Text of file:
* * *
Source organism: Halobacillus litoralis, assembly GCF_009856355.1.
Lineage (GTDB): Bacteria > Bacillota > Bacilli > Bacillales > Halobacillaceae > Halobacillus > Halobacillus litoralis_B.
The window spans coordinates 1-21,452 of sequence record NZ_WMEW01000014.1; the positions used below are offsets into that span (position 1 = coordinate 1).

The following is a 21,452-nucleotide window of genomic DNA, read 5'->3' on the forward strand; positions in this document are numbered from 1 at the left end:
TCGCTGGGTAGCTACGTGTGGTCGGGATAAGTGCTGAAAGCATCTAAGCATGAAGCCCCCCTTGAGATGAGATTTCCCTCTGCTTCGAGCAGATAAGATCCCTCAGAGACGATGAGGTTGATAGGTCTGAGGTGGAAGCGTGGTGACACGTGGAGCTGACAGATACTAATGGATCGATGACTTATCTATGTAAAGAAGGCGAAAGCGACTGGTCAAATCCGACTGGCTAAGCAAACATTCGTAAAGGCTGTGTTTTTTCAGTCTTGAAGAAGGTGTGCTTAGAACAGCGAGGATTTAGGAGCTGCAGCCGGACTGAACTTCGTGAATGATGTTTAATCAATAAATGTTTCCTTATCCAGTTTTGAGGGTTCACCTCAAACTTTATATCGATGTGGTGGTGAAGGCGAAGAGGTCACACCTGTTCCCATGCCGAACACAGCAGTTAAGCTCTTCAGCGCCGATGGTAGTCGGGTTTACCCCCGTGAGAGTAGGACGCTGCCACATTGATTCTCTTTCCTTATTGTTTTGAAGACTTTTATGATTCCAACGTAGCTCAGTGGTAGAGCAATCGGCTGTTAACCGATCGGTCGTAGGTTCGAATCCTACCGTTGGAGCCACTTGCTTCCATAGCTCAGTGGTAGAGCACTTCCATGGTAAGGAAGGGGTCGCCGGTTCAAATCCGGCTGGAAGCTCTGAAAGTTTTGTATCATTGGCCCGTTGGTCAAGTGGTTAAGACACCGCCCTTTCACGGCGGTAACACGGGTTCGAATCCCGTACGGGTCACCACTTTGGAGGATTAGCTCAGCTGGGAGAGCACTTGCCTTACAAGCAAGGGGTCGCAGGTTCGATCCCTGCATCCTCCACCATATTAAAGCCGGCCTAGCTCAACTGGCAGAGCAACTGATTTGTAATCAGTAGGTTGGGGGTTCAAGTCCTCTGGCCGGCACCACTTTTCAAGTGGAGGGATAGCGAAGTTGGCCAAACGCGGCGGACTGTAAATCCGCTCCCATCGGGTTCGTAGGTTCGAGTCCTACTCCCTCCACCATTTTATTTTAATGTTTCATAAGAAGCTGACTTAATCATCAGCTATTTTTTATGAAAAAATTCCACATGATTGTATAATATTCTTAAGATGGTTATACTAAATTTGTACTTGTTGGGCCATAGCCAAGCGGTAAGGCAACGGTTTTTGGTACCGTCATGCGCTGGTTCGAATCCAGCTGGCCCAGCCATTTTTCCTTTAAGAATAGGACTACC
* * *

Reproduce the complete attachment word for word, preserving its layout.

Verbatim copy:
Source organism: Halobacillus litoralis, assembly GCF_009856355.1.
Lineage (GTDB): Bacteria > Bacillota > Bacilli > Bacillales > Halobacillaceae > Halobacillus > Halobacillus litoralis_B.
The window spans coordinates 1-21,452 of sequence record NZ_WMEW01000014.1; the positions used below are offsets into that span (position 1 = coordinate 1).

The following is a 21,452-nucleotide window of genomic DNA, read 5'->3' on the forward strand; positions in this document are numbered from 1 at the left end:
TCGCTGGGTAGCTACGTGTGGTCGGGATAAGTGCTGAAAGCATCTAAGCATGAAGCCCCCCTTGAGATGAGATTTCCCTCTGCTTCGAGCAGATAAGATCCCTCAGAGACGATGAGGTTGATAGGTCTGAGGTGGAAGCGTGGTGACACGTGGAGCTGACAGATACTAATGGATCGATGACTTATCTATGTAAAGAAGGCGAAAGCGACTGGTCAAATCCGACTGGCTAAGCAAACATTCGTAAAGGCTGTGTTTTTTCAGTCTTGAAGAAGGTGTGCTTAGAACAGCGAGGATTTAGGAGCTGCAGCCGGACTGAACTTCGTGAATGATGTTTAATCAATAAATGTTTCCTTATCCAGTTTTGAGGGTTCACCTCAAACTTTATATCGATGTGGTGGTGAAGGCGAAGAGGTCACACCTGTTCCCATGCCGAACACAGCAGTTAAGCTCTTCAGCGCCGATGGTAGTCGGGTTTACCCCCGTGAGAGTAGGACGCTGCCACATTGATTCTCTTTCCTTATTGTTTTGAAGACTTTTATGATTCCAACGTAGCTCAGTGGTAGAGCAATCGGCTGTTAACCGATCGGTCGTAGGTTCGAATCCTACCGTTGGAGCCACTTGCTTCCATAGCTCAGTGGTAGAGCACTTCCATGGTAAGGAAGGGGTCGCCGGTTCAAATCCGGCTGGAAGCTCTGAAAGTTTTGTATCATTGGCCCGTTGGTCAAGTGGTTAAGACACCGCCCTTTCACGGCGGTAACACGGGTTCGAATCCCGTACGGGTCACCACTTTGGAGGATTAGCTCAGCTGGGAGAGCACTTGCCTTACAAGCAAGGGGTCGCAGGTTCGATCCCTGCATCCTCCACCATATTAAAGCCGGCCTAGCTCAACTGGCAGAGCAACTGATTTGTAATCAGTAGGTTGGGGGTTCAAGTCCTCTGGCCGGCACCACTTTTCAAGTGGAGGGATAGCGAAGTTGGCCAAACGCGGCGGACTGTAAATCCGCTCCCATCGGGTTCGTAGGTTCGAGTCCTACTCCCTCCACCATTTTATTTTAATGTTTCATAAGAAGCTGACTTAATCATCAGCTATTTTTTATGAAAAAATTCCACATGATTGTATAATATTCTTAAGATGGTTATACTAAATTTGTACTTGTTGGGCCATAGCCAAGCGGTAAGGCAACGGTTTTTGGTACCGTCATGCGCTGGTTCGAATCCAGCTGGCCCAGCCATTTTTCCTTTAAGAATAGGACTACC